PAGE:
New Delhi, Feb. 7: Top nuclear experts said today changing demands from the US have forced the department of atomic energy to reassess the deal to separate its civilian and military nuclear facilities in exchange for American cooperation.
The department’s view is that there is no reason to designate nuclear facilities developed entirely through indigenous efforts as civilian and thus open them up for international inspection, as required under the Indo-US deal.
In return, India gets US cooperation for its civilian nuclear facilities and access to fuel and reactors that produce nuclear energy.
While the department had been given to understand that the deal would involve voluntary and phased separation of civilian and military nuclear facilities, there has been a perceptible change in demands, an official said.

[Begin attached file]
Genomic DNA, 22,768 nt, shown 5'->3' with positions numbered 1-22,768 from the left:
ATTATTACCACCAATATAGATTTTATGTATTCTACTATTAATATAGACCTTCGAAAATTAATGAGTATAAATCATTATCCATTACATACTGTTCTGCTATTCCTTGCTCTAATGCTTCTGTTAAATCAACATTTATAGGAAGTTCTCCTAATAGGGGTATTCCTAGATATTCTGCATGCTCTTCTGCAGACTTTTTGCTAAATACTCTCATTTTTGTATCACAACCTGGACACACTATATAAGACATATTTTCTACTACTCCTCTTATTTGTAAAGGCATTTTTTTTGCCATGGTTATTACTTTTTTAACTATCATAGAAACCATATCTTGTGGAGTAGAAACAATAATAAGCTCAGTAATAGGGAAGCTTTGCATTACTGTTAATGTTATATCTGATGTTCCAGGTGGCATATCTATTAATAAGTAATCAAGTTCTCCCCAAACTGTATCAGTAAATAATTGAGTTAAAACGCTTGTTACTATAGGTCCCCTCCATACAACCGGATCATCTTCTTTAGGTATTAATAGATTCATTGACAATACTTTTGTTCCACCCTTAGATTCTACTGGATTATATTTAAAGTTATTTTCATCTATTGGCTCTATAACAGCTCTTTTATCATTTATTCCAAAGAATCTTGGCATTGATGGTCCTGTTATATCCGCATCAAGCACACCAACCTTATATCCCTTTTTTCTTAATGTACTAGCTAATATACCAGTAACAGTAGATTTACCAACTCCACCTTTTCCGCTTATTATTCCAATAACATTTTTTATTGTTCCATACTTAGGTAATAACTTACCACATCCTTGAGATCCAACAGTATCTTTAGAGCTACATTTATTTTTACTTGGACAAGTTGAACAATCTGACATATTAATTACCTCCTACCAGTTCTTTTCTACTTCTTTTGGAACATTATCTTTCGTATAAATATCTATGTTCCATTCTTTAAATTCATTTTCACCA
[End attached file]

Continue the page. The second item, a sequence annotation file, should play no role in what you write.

“The new words are ‘credible, transparent and defensible’ separation. These were missing in July,” said Adinarayan Gopalakrishnan, former head of the atomic energy regulatory board.
“The Delhi establishment doesn’t seem to have qualms in passing on these demands to the department of atomic energy. There is pressure to conform to these changes,” Gopalakrishnan said.
With President George W. Bush’s visit coming up next month, the government is keen on progress on the deal.
Intrusive inspections of the indigenous programme may delay research or, worse, allow inspectors opportunities to walk away with proprietary research data, the officials said.